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ShowHN: I learned to code and got a job in less than a year. Here is my ebook. (gumroad.com)
18 points by natasham25 1641 days ago | hide | past | web | 16 comments | favorite

> @devbootcamp graduate

Thought this was going to be about someone who was self-taught in under a year until I saw that part.

Dev Bootcamp is an amazing program and pretty much guarantees you a job if you make it through (at least from what I've heard). But it's only in San Francisco, and they take what, 20 people every few weeks? Not exactly a path that everyone can follow...

Edit: Just realized this was posted by the author, so here's my concern: Considering the fact that you went through a fairly intense 9-week program taught by several experts, how can we be confident your book is useful to beginners who lack that option? The excerpt on your page seems more like a promo for programming/entrepreneurship -- it doesn't tell much about the book or add to your credibility as someone who could teach people to program.

I've been learning to code on my own for 6-7 months before applying for Dev Bootcamp, and I've tried pretty much every resource. At a certain point, although I've made some serious progress, I hit a wall. I could build things and make them work, but I wanted to follow the best practices and know good from bad code. Dev Bootcamp really filled the gaps in the my knowledge.

That said, Dev Bootcamp is not a necessary condition for learning to code. If you have a specific learning style, especially if you're good at reading books, you can learn on your own, although it might take longer. If you do well with networking, personal branding, build a few projects, and contribute to the open source community, you can get the same result.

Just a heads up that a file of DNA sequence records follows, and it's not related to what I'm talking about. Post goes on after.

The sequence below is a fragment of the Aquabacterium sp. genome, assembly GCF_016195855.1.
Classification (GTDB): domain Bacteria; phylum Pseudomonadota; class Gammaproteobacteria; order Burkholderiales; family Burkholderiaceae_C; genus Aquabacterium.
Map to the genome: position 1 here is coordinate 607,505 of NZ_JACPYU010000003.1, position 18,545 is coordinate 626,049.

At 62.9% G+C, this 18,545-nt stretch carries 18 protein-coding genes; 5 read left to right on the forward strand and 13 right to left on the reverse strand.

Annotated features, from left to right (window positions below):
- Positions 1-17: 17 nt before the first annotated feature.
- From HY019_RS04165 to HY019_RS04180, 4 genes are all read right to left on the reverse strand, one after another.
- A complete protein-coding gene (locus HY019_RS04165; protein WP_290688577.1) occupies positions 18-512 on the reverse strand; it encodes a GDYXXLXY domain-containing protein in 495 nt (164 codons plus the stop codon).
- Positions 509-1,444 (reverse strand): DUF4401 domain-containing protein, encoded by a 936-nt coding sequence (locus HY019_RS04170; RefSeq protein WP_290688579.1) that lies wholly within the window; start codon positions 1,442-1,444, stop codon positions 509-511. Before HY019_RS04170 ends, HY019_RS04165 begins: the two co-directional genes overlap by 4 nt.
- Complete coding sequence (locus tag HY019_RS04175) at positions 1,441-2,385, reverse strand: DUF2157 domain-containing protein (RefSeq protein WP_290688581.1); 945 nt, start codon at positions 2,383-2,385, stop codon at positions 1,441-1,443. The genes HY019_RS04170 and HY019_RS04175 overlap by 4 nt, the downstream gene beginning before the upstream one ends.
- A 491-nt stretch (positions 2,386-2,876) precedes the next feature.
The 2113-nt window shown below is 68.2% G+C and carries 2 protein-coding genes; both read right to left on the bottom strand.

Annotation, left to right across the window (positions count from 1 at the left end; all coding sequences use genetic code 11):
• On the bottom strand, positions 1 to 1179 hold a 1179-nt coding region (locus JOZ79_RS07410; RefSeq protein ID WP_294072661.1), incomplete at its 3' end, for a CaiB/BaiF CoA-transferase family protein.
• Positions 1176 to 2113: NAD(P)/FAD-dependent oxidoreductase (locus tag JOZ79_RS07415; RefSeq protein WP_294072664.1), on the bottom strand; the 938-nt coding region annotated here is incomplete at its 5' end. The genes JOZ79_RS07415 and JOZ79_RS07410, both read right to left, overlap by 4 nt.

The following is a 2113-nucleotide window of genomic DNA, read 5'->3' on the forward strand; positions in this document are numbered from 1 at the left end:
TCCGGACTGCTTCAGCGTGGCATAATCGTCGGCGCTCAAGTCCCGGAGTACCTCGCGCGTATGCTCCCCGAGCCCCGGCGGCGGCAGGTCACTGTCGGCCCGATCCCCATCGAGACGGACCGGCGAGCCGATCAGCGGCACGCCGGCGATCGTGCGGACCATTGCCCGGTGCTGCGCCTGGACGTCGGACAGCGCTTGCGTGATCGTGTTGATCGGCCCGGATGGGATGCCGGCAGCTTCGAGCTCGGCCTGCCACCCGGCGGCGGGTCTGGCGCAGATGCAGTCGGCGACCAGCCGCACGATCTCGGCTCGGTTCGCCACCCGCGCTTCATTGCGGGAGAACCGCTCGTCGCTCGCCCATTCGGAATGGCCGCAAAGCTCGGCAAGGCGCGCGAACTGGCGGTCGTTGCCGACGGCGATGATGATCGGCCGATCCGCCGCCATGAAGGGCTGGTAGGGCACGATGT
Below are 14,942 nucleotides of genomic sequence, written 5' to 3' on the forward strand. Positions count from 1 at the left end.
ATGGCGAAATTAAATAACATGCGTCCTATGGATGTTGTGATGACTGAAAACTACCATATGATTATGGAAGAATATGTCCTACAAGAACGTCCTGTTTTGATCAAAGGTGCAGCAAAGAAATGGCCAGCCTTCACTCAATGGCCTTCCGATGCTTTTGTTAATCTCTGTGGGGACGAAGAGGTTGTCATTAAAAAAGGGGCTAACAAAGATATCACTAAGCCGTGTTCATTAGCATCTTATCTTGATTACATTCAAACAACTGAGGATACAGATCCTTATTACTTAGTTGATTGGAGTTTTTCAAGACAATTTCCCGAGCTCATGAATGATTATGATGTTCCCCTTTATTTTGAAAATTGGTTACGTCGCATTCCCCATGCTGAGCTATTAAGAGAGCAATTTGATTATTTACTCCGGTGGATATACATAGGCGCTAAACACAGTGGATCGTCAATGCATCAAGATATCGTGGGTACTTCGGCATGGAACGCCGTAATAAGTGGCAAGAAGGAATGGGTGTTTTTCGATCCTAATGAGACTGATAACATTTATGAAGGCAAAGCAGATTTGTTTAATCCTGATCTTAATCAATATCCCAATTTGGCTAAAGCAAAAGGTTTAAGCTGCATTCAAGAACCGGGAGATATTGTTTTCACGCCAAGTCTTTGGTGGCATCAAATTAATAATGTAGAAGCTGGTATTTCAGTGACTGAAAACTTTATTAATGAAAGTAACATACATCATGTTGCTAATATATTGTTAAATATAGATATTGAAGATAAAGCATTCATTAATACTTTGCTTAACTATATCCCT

I cover all these options in my book, including Hacker Schools all around the world and a lot of online class and resources that are completely free.

Congrats on your journey from learning to code through to landing a job and congratulations on the book.

That being said, you might want to at least provide a sample of your writing from the book for people to look at.

Has anyone read it? Any unique approaches here or just the usual recipe - focus and time?

I haven't read it, but I suspect that it's the usual recipe.

The recipe to success is ancient and predominantly hard work, focus, and dedication. While there might be other factors in one's success, they are minimal compared to the three that I listed.

Yes, it can be boiled down to the usual recipe - focus and time. The other component, that I think is really important for learning how to code and is often overlooked, is knowing your learning style and finding the resources that match it - that is how you learn the fastest.

Great call, I forgot to include that. After what seemed like an infinite number of lost battles with teachers yelling at me for drawing in class and forcing me to take notes in list form, I finally accepted and truly saw that I wasn't stupid just because my learning style differed from most (I learn best by drawing what I hear or read). It took me maybe 10 years to realize this.